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Scotsburn saddened but still Scotsburn despite business departing


(TC Media) What is Scotsburn without Scotsburn?

Mark Conrad buys a coffee from Debbie Sangster of Deb’s Hidden Café in Scotsburn. ADAM MACINNIS – THE NEWS

The main street of the small rural community doesn’t have a whole lot. The feed processing plant is gone as is the company that bore the community’s name and had products in homes throughout the Maritimes. Scotsburn Ltd., now primarily an ice cream company, announced last week that it was officially leaving for Truro. Residents say that the move has been slowly happening for a while.

At Deb’s Diner, one of the popular places that has moved to the area in recent years, patrons say they’re sad to see Scotsburn leave. But in a way they understand.

“Fact is their responsibility ends up being to their shareholders,” said Evan Carruthers while eating a meal there.

From nostalgia though, some wish they wouldn’t go.

“This is where the heritage is,” said diner owner Debbie Sangster. “This is where the farmers started it and I think it should have stayed in Scotsburn.”

While they maintain a loyal clientele and strong business, she said any business closing affects the others near it.

“There will be a loss in revenue from that,” she said. “They (employees at Scotsburn) came for lunch.”

The feed mill closing in recent years affected them too, because it reduced the number of people coming to the community.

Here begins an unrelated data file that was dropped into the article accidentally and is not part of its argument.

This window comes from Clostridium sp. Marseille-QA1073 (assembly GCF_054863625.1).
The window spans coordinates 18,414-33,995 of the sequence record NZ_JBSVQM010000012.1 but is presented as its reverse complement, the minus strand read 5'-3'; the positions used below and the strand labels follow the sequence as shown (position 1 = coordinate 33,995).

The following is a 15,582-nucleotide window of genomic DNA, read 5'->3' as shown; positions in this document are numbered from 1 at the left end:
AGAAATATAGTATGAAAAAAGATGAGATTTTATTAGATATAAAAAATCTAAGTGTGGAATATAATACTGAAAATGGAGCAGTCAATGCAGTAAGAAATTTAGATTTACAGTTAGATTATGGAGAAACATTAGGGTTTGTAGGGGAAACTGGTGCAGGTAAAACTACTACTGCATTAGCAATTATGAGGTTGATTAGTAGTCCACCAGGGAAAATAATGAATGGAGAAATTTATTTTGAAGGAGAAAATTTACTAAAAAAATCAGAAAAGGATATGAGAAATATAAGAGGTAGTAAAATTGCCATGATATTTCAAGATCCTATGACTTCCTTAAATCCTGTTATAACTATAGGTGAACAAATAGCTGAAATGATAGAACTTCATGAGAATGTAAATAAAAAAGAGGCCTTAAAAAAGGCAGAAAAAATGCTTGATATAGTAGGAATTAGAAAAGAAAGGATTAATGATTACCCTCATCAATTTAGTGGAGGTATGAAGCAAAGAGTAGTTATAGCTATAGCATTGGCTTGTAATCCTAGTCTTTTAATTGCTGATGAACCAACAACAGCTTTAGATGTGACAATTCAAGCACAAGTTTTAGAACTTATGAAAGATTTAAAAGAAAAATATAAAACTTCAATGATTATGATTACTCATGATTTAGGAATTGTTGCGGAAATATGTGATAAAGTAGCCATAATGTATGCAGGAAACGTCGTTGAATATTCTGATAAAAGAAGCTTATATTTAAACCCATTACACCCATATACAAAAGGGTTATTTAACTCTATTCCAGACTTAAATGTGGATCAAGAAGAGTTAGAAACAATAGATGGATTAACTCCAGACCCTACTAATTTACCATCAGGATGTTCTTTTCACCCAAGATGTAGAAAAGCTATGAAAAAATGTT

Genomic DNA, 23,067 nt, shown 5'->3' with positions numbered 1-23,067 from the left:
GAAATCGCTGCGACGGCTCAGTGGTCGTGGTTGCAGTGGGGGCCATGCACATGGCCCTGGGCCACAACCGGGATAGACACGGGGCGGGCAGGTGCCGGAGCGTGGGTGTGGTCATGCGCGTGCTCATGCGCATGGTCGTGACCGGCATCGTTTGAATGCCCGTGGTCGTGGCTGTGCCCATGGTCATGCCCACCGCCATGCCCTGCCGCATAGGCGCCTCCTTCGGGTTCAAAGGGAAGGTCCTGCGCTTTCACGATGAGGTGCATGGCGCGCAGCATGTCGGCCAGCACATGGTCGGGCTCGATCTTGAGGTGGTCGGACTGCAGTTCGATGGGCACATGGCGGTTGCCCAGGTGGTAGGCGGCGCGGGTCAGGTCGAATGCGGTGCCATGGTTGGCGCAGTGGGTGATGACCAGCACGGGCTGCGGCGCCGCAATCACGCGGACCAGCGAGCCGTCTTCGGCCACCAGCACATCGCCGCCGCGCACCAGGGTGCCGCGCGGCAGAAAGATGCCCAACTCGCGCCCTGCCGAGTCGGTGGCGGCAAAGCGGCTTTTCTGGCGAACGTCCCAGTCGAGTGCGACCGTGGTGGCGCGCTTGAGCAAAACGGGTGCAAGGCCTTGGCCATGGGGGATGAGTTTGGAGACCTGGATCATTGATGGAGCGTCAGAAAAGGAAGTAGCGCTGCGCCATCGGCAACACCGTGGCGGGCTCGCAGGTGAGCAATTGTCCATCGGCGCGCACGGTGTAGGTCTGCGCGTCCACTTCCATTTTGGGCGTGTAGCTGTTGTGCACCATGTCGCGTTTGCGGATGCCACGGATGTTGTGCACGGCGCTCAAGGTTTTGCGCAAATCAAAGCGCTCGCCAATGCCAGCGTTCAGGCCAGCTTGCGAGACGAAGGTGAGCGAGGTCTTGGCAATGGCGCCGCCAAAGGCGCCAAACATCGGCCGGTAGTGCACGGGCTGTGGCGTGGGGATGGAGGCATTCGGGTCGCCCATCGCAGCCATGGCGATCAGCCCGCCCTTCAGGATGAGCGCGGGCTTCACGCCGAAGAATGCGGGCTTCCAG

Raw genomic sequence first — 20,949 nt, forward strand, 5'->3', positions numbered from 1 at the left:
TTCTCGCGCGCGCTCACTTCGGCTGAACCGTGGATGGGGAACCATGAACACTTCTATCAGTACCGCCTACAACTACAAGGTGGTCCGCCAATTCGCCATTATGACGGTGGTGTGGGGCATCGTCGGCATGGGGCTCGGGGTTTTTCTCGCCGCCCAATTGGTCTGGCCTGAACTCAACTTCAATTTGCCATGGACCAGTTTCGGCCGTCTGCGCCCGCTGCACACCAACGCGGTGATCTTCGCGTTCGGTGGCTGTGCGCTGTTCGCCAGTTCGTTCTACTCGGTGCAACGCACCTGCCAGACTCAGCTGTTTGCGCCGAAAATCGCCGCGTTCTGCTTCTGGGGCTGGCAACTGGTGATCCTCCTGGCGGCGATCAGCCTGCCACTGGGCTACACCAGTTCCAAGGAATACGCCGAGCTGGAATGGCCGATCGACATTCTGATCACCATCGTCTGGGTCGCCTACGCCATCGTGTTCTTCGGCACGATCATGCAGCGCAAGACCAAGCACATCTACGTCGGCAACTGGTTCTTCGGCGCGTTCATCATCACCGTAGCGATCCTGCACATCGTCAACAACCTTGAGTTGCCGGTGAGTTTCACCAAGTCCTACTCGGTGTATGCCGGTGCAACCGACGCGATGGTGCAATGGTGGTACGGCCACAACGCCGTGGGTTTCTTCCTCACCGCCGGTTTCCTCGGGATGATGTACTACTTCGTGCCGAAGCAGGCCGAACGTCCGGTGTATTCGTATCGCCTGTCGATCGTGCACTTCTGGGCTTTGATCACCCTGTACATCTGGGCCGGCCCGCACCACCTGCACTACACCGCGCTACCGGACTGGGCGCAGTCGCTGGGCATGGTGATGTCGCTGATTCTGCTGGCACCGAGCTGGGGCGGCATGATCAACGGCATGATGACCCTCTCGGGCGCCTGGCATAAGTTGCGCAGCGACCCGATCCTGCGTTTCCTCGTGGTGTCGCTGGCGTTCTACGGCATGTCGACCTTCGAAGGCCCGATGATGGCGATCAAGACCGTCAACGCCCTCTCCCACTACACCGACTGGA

“All we can do as Deb’s Café is look forward to doing good service and looking after the local community.”

She said she is thankful for the patronage she did receive from the Scotsburn employees.

Dan Vachon, owner of the Scotburn Country Store which now operates in the building that Scotsburn used to own, said they too will lose a few customers now that the headquarters are no longer there. He remains optimistic though. The store recently added a bakery and a hunting section to appeal to more people and he believes they too can continue to operate a viable business.

He said about two-thirds of their customers are local, while the remainder come from outside the community just because they’ve heard about it.

“We’re trying to be a convenient business,” he said, citing as an example the recently installed ATM. “Recently we’ve had a number of good comments with people saying thank you for doing this or thank you for doing that.”

Edna Thompson for one is thankful for the local businesses in the area. She has taken on the role of baker at the Scotsburn store and likes being able to work within five minutes of her home.

Businesses may come and go, but in the end, Scotsburn will remain Scotsburn.

 

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